By Chris Williams: WBO super middleweight champion Gilberto ‘Zurdo’ Ramirez (39-0, 25 KOs) overcame a late surge from #1 Jesse Hart (25-1, 21 KOs) to win a narrow 12 round majority decision on Friday night in their rematch on ESPN+ at the American Bank Center, in Corpus Christi, Texas. The judges’ scores were 115-113, 115-113 for Ramirez, and 114-114.
(Photo Credit: Mikey Williams / Top Rank)
Ramirez, 27, suffered an injury to his left arm late in the fight in the 8th. From that point on, Ramirez was mostly fighting with just one arm, and struggling at trying to hold back the 29-year-old Hart. Ramirez got the worst of it from rounds 8 to 11. In the 12th, Ramirez came on strong to buzz Hart in the early going. However, Hart came back to hurt Ramirez in the last 20 seconds of the round with a big uppercut.
Ramirez was able to make it out of the round just barely without getting knocked out. Ramirez did enough to get the decision by the superior work that he did in the first seven rounds. He really struggled in the last five rounds. That was a pure cave in for the 6’2 1/2″ Ramirez. If he had been facing someone with more of a constant work rate than Hart, he likely would have been knocked out tonight.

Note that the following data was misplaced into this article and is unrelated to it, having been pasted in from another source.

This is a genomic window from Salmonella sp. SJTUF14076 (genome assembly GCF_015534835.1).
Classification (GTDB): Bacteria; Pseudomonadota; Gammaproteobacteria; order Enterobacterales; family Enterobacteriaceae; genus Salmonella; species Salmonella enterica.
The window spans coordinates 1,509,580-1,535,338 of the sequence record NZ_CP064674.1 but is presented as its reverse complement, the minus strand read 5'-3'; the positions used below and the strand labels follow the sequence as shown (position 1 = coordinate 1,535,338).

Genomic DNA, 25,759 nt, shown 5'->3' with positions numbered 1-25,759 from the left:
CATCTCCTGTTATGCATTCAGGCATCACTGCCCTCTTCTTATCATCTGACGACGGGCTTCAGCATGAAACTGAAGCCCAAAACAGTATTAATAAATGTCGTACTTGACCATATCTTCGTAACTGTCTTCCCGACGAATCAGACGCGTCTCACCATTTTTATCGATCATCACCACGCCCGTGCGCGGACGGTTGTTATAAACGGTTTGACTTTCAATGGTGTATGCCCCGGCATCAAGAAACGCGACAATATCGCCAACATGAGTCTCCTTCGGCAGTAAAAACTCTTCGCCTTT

Hart gave away far too many rounds by not being busy enough. He didn’t show a sense of urgency until the later rounds after Ramirez was hurt. Hart wasn’t letting his hands go the way he needed to for him to have a chance of winning the fight. Ramirez wasn’t spectacular. He was just busy, and that was the key to victory.
Ramirez was in denial after the fight, talking about how he thought he won every round of the fight despite the fact he was getting lit up like a Christmas tree from the 8th round on. From Ramirez’s perspective, the huge shots that Hart was landing in the last five rounds weren’t enough for him to win the rounds. The judge obviously had a different view of things, as they gave Hart the majority of the rounds in the second half of the contest. If not for Ramirez’s steady work in the first six rounds, he would have lost the fight tonight.
“I won every round. I beat him clearly again,” Ramirez said after the fight. “I hurt my elbow in the eighth round, but if I didn’t hurt my elbow, I would’ve knocked him out. I am going to 175. I am ready to challenge Gvozdyk.”
Even if Ramirez didn’t hurt his elbow, he likely wouldn’t have knocked Hart out. Ramirez gassed out badly in the championship rounds, and that had nothing to do with his injured elbow. Ramirez was simply tired. Maybe that was the effects of having to drain down so much weight to make the 168 lb weight limit last Thursday. It was the same thing in the first fight between Ramirez and Hart. Ramirez dominated the first six rounds, and then got tired and was worked over much of the second half of the fight by the hard hitting Hart. Like tonight, Hart didn’t throw enough punches to get the win, and he was too reliant on his uppercut for his offense.